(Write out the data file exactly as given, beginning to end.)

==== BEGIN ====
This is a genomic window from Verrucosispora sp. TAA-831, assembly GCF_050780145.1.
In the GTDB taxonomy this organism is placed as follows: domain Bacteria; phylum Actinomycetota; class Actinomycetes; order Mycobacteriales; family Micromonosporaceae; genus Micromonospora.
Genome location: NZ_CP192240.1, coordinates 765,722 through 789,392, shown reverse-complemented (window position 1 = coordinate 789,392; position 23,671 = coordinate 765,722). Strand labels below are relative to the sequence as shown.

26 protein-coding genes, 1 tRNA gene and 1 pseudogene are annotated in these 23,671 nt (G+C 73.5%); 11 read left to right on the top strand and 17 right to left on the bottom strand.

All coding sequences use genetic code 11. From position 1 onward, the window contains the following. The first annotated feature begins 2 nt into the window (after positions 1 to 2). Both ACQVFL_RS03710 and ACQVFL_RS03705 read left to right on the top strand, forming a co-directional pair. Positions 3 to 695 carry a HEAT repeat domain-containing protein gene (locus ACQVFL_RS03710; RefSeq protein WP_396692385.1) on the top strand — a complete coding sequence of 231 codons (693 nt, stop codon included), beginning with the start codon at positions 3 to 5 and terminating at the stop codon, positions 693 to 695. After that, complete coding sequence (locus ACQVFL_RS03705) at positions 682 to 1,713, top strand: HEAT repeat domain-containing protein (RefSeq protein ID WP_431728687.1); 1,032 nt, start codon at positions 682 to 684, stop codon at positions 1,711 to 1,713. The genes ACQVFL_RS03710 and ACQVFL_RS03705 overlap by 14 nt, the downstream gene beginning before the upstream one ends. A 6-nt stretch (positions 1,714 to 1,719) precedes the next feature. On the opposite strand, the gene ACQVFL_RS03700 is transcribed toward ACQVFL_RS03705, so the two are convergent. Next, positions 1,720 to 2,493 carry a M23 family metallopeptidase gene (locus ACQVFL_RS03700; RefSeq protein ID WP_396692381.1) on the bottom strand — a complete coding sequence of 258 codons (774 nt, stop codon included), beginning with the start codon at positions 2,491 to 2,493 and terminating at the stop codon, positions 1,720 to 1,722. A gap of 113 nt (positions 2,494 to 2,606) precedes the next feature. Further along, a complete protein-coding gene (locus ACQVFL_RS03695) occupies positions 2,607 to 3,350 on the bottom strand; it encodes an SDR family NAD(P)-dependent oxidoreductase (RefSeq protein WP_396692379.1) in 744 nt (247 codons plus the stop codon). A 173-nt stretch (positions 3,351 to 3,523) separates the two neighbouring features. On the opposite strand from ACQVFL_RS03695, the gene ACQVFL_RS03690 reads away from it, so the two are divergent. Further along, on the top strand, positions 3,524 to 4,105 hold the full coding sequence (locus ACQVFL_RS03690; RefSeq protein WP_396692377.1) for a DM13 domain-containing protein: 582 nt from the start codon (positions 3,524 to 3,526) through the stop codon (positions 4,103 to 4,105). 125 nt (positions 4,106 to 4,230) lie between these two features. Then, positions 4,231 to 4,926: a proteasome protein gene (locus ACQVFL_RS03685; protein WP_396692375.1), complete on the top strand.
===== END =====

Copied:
This is a genomic window from Verrucosispora sp. TAA-831, assembly GCF_050780145.1.
In the GTDB taxonomy this organism is placed as follows: domain Bacteria; phylum Actinomycetota; class Actinomycetes; order Mycobacteriales; family Micromonosporaceae; genus Micromonospora.
Genome location: NZ_CP192240.1, coordinates 765,722 through 789,392, shown reverse-complemented (window position 1 = coordinate 789,392; position 23,671 = coordinate 765,722). Strand labels below are relative to the sequence as shown.

26 protein-coding genes, 1 tRNA gene and 1 pseudogene are annotated in these 23,671 nt (G+C 73.5%); 11 read left to right on the top strand and 17 right to left on the bottom strand.

All coding sequences use genetic code 11. From position 1 onward, the window contains the following. The first annotated feature begins 2 nt into the window (after positions 1 to 2). Both ACQVFL_RS03710 and ACQVFL_RS03705 read left to right on the top strand, forming a co-directional pair. Positions 3 to 695 carry a HEAT repeat domain-containing protein gene (locus ACQVFL_RS03710; RefSeq protein WP_396692385.1) on the top strand — a complete coding sequence of 231 codons (693 nt, stop codon included), beginning with the start codon at positions 3 to 5 and terminating at the stop codon, positions 693 to 695. After that, complete coding sequence (locus ACQVFL_RS03705) at positions 682 to 1,713, top strand: HEAT repeat domain-containing protein (RefSeq protein ID WP_431728687.1); 1,032 nt, start codon at positions 682 to 684, stop codon at positions 1,711 to 1,713. The genes ACQVFL_RS03710 and ACQVFL_RS03705 overlap by 14 nt, the downstream gene beginning before the upstream one ends. A 6-nt stretch (positions 1,714 to 1,719) precedes the next feature. On the opposite strand, the gene ACQVFL_RS03700 is transcribed toward ACQVFL_RS03705, so the two are convergent. Next, positions 1,720 to 2,493 carry a M23 family metallopeptidase gene (locus ACQVFL_RS03700; RefSeq protein ID WP_396692381.1) on the bottom strand — a complete coding sequence of 258 codons (774 nt, stop codon included), beginning with the start codon at positions 2,491 to 2,493 and terminating at the stop codon, positions 1,720 to 1,722. A gap of 113 nt (positions 2,494 to 2,606) precedes the next feature. Further along, a complete protein-coding gene (locus ACQVFL_RS03695) occupies positions 2,607 to 3,350 on the bottom strand; it encodes an SDR family NAD(P)-dependent oxidoreductase (RefSeq protein WP_396692379.1) in 744 nt (247 codons plus the stop codon). A 173-nt stretch (positions 3,351 to 3,523) separates the two neighbouring features. On the opposite strand from ACQVFL_RS03695, the gene ACQVFL_RS03690 reads away from it, so the two are divergent. Further along, on the top strand, positions 3,524 to 4,105 hold the full coding sequence (locus ACQVFL_RS03690; RefSeq protein WP_396692377.1) for a DM13 domain-containing protein: 582 nt from the start codon (positions 3,524 to 3,526) through the stop codon (positions 4,103 to 4,105). 125 nt (positions 4,106 to 4,230) lie between these two features. Then, positions 4,231 to 4,926: a proteasome protein gene (locus ACQVFL_RS03685; protein WP_396692375.1), complete on the top strand.